Conlon buoyed by Lohan's positive start as Clare manager
By John Harrington
Clare hurler John Conlon says the mood in the Banner camp is positive since training began under newly appointed manager, Brian Lohan, two weeks ago.
Conlon admits the delay in appointing a manager was “frustrating” for the Clare players, but they’ve been impressed by the impact Lohan has already made since taking charge.
“Yeah, very good,” said Conlon, who is part of the PwC Hurling All-Stars tour to Abu Dhabi.
“They're a great management team. Brian has done so much for Clare hurling as a player and has a good record as a manager with UL, winning the Fitzgibbon. Yeah, you'd have massive time and respect for what he's done for Clare hurling.
“The minute he walked in...I wouldn't have met Brian much on a personal level...but, yeah, the last two weeks have been very enjoyable.
“We've done a lot of hurling and played a lot of games against one another. There's a big panel in at the moment and it's good to see a lot of lads back playing that maybe had taken breaks for the last few years.
"It's positive at the moment. Like, in fairness to Brian, the team he has brought in around him is very good so far, and they are all well respected hurling men.
“He brought in Keith Carr, strength and conditioning, and he’s had a good record with various teams, Galway footballers and Westmeath, so he seems very good since he came in. Things are very bright since we started training back two weeks ago.”
Conlon is looking forward to getting a good pre-season under his belt after a 2019 campaign hampered by injury.
He revealed yesterday that his injury problems began when he tore his posterior cruciate ligament in the drawn 2018 All-Ireland SHC semi-final against Galway and still lined out for the replay regardless.
"It was partially torn. I shouldn’t have played that match. It was silly, to be honest,” admitted Conlon.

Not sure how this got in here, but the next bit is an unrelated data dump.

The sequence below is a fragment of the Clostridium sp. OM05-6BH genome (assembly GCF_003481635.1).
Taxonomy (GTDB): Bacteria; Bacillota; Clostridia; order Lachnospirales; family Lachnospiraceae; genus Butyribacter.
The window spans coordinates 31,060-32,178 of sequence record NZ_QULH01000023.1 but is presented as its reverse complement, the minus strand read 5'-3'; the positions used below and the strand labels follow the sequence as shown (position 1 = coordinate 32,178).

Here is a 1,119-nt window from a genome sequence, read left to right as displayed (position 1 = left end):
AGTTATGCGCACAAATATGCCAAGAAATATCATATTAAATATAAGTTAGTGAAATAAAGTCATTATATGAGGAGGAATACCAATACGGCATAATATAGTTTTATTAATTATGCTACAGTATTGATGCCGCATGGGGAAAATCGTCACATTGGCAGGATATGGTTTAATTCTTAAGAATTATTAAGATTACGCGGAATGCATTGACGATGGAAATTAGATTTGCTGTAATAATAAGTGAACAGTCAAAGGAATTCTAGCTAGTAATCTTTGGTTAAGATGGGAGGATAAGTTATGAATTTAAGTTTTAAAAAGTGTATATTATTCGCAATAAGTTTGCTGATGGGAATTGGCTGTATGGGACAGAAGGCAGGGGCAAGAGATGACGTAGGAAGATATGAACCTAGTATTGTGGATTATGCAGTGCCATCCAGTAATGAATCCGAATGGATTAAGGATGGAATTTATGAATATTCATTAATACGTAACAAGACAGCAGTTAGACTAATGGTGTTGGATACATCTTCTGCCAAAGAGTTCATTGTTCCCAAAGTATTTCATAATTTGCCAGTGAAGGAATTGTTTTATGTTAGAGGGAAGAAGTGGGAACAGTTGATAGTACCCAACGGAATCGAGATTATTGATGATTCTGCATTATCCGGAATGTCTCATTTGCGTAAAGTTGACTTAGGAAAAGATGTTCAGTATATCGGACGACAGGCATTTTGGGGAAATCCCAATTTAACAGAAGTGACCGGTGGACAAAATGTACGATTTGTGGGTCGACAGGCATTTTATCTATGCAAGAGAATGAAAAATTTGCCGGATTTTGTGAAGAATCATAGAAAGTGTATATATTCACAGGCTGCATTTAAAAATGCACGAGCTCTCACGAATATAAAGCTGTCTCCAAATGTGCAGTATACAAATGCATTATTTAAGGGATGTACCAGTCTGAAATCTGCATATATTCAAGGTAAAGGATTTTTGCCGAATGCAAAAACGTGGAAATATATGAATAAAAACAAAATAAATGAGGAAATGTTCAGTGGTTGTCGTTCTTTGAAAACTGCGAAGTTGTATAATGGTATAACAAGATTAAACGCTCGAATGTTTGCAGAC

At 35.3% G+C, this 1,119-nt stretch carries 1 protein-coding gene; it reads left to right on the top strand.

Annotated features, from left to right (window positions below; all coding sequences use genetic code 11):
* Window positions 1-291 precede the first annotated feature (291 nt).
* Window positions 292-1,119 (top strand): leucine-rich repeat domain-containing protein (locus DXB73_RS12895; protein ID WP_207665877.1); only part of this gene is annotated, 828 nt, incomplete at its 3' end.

“We didn’t get a lot of ball I suppose inside but yeah, there wasn’t…it was just stupid of me, the same level of movement wasn’t there.
“I remember training on the Friday night, trying to make a run out after someone running up the field and I said, ‘What are you doing playing this game for?’, but I suppose adrenalin and everything kicks in. you just want to get there but it was frustrating at the time.”
Conlon wasn’t able to train fully again after that All-Ireland semi-final replay until January of this year.
A few weeks after his return he suffered another serious set-back when he tore his ankle ligaments in an Allianz Hurling League match against Wexford in February.
He made it back in time for the Championship, but without a proper pre-season or League campaign under his belt felt he was always playing catch-up in terms of his fitness.
“I knew in my own mind I wasn’t as fit as I wanted to be so I was nearly training six/seven nights a week. Every night I was off I was probably going to the field and with that, everything else as you get older tightens up then as well.
“Even my wrists were coming at me, I was barely able to hold a hurley. It was just different things. It seemed to be a snowball effect into each other.
“I was fine going back into the Championship but when you miss the League games near the end, that bit of confidence isn’t as good and you kind of push yourself in training and playing the matches aren’t the same really to know how well you’re going and it was frustrating in the Championship. We didn’t go that well as well and it had a snowball effect at the time.”
Clare won their first match of the Munster Championship against Waterford but then fell to heavy defeats to Tipperary and Limerick.
They finished on a high by beating Cork, but that wasn’t enough to secure qualification for the knock-out stages of the Championship.
“It was very disappointing,” says Conlon. “I suppose we went in with high hopes and the management put a lot of responsibility on us to perform again after having a good year the year before and re-establishing ourselves as one of the top counties that year.
“I suppose we had a good win against Waterford the first day but then two big hammerings and that dented a lot of lads' confidence. At least we came out the last day and showed what we're capable of against Cork and that bodes well hopefully going forward.
“I know as management and as players the Tipp game kind of ran away from us and the Limerick game we just didn't show up, they just totally blew us off the field. We got things wrong tactically and we got things wrong as players and management, we'd all admit that.
“I suppose we knuckled down for the Cork game and we got things right. But, yeah, it is frustrating. That was the talk around the whole county, that why can't you (always) perform like that.
“It's just trying to bringing it out on a consistent basis that we brought it out in 2018.
“Munster is just a minefield and next year it will be a bigger minefield with all the management changes so everyone should be back at it again.”